Tidying up towing data with Pandas

· Around 15 minutes
Table of contents

I am not a lawyer! Oh, I meant to say data scientist

I came across this post in an archive folder, fully written out as you see below but never published.

I’m not a data analyst or even really proficient in Pandas by any stretch of the imagination so don’t take any of the below as best practice.

What I can claim however is that it worked, more or less, so you’re welcome to code along.

This will be a pretty lengthy blog post detailing how I took an XLSX spreadsheet with towing data and cleaned it up to be (mostly) machine readable.

My ultimate goal is to transform it into a fancy data visualisation. I know roughly how to get there but getting there is tedious.

Rather than leave code snippets lying around my hard drive, I’ve decided to share what I’ve accomplished so far.

That and I’m going to forget how to do any of this if I don’t explain it step by step!

Getting the data ⚓︎

This is the first, and sometimes hardest step. My advice is to be as explicit as is reasonable when requesting the data. It’s helpful to be particular about what metadata you’re after, and it’ll help you if you request to receive it in a machine readable format.

In my case, I received an XLSX file. Not as ideal as a CSV or GeoJSON but also better than receiving a PDF!

You can see my original request and even get a copy of the data here

Parsing the data ⚓︎

First, we need to see what we’ve actually got to work with and then we can parse it into a nicer format.

> ls
Marcus Aug 2016 Jul 2019.xlsx
> mv Marcus\ Aug\ 2016\ Jul\ 2019.xlsx towing.xlsx
> head -n 1 towing.xlsx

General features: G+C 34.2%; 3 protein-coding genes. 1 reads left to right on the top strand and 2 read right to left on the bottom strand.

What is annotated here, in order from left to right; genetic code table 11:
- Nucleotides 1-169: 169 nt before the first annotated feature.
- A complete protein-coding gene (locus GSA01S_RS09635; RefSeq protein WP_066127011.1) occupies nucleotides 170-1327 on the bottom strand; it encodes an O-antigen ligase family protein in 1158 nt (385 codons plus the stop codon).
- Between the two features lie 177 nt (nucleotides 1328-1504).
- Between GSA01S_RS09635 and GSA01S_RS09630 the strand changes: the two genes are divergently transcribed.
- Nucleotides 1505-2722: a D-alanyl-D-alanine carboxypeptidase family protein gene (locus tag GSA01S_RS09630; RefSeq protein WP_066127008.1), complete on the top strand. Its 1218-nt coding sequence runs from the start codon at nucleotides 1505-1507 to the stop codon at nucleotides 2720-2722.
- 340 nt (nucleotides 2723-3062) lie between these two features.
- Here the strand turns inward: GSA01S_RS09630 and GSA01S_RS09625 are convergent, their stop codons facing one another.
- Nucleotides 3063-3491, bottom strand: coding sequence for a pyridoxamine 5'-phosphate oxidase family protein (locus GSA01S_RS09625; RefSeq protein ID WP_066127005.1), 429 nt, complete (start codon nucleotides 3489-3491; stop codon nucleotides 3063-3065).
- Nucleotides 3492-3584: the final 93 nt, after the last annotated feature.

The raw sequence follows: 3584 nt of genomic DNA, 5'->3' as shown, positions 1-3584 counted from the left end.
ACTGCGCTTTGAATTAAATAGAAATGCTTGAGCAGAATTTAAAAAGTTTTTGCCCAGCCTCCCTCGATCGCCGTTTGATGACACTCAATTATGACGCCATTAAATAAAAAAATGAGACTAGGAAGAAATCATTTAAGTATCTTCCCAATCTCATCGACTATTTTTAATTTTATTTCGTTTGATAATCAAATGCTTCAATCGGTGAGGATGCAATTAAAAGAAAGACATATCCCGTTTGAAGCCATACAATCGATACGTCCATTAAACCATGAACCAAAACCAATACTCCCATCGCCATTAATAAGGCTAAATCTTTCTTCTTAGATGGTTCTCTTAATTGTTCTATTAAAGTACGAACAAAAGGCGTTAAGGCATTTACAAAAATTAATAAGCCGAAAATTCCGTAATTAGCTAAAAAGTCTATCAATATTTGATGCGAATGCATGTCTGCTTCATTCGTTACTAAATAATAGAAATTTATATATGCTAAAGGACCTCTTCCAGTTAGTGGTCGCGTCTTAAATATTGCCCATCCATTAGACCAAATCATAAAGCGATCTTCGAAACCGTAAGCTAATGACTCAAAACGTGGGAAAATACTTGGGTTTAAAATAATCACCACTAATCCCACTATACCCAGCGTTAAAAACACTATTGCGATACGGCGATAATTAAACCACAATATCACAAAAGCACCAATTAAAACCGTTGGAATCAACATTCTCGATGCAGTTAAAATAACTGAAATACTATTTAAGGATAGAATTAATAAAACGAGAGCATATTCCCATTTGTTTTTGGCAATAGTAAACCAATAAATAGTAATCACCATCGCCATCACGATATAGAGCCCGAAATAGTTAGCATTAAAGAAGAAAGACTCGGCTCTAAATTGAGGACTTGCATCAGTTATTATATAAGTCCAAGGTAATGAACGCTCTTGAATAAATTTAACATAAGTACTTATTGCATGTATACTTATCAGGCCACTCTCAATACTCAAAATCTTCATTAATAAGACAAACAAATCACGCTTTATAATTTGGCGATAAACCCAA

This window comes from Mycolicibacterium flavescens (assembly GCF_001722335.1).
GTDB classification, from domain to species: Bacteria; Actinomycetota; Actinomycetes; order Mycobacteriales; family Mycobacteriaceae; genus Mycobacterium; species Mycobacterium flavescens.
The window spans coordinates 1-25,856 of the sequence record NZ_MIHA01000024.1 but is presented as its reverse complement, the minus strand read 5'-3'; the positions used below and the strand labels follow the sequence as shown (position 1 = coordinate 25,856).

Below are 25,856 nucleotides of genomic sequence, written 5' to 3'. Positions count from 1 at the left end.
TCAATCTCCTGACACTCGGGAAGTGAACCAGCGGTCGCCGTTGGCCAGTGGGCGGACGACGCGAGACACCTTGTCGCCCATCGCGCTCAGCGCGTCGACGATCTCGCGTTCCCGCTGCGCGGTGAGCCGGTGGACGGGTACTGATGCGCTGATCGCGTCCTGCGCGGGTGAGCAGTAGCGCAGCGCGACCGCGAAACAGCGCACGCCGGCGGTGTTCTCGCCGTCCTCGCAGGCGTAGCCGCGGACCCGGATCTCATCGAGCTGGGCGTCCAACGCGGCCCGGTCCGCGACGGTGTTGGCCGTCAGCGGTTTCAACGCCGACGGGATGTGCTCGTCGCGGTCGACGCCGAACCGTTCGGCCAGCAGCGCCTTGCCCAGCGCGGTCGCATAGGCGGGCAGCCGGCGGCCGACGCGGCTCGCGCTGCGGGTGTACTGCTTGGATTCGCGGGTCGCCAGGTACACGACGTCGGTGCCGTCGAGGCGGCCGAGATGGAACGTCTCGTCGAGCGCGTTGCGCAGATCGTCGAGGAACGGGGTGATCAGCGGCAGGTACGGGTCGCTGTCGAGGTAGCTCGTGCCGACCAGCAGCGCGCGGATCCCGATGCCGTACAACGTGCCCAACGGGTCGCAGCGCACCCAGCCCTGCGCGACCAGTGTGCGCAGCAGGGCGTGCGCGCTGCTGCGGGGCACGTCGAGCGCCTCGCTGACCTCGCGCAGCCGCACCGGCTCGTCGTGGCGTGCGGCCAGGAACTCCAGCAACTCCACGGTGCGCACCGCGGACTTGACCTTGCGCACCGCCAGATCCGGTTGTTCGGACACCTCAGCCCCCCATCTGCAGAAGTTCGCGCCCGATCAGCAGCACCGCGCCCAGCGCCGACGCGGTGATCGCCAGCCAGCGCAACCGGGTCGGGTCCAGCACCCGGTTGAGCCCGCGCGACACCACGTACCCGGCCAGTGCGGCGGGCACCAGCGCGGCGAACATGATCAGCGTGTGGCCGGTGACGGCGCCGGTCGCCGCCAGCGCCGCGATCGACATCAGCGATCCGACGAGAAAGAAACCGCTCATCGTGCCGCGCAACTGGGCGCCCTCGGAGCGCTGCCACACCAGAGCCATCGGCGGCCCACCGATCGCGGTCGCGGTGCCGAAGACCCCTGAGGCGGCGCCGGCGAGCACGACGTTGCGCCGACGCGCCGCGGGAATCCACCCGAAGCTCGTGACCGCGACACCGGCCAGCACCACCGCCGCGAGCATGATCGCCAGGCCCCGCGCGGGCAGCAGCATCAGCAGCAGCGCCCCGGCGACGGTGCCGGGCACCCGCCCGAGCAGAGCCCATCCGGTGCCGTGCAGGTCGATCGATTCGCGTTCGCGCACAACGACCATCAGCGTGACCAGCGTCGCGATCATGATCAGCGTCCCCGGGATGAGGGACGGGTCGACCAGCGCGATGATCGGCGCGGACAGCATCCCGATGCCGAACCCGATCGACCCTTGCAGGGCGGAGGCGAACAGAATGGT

P!??@?6??[Content_Types].xml ??(??YMo?@?W???Z?eM?&?C??m??R??+??YR??]/?Q"?)s?w?{??ߌ???F7?xT?̘??,S?J?????1:gi*?X3?d????7[???g??}?????:0???z-C????r%????????0aZ
                                                                           6?~??\7!???_??*ò??u-ՌI?U???;S=!??B?P?r?#t?΃??ɝW??_10d? ????????$
                                                           k??C
                                                               ?????Q??????WdW҇?R??????_?Z??_?{4?r-????Z?<?}<??6??SǤ?"DP2&"???"䜊??T??B榙9?	c?D?D????Cub??kx?}??b?6pr	s?}%??:?/?®?7;*vYPq???;P?1<5??tI?3Y???J?G?????Q132B??d??L??b?ST\????.v????@"???????P!^?e??jT??=|P??u?G;?8??O?dv
                         ?_rels/.rels ??(????N?0
                                                ??H?C???n ???]&??*`????Q?A??$?F??؟???)??8??|h?*??r)?j6???|)W?R???`ϖ?<Q????j?L=?4???\lP???=?Ѐ!cG6u*????58???<???COq0J?????<??yٛ??մg}??3+??H֐Y9??|l?5?D_STҰ~J??\??%?'?\N???0PD?A??y?O???r?刦??t???w???????c?<,???F?ɷ,>??P!ωkE%??xl/_rels/workbook.xml.rels ??(??XMo?0?#?"߉?3?E????z?"q??&??C?
          ??Z??

Well, that’s not going to work! We need to use some tools that can actually parse this data. For that, I’m going to use Pandas, a data analysis library for Python.

This blog post isn’t intended to teach you how to use Pandas, but I’ll be specific enough that you should be able to follow along with the provided dataset yourself.

Pandas has support for importing Excel spreadsheets by using the xlrd library so let’s install both. We’ll also fetch sqlite3 which we’ll use near the end:

> pip install pandas xlrd sqlite3
Collecting pandas
[...]
Installing collected packages: numpy, pandas, xlrd
Successfully installed numpy-1.18.1 pandas-0.25.3 xlrd-1.2.0

Time to import our Excel spreadsheet into a Pandas dataframe but there’s a bit of a catch first:

> python
Python 3.8.0 (default, Dec  1 2019, 12:43:25) 
[Clang 10.0.1 (clang-1001.0.46.4)] on darwin
Type "help", "copyright", "credits" or "license" for more information.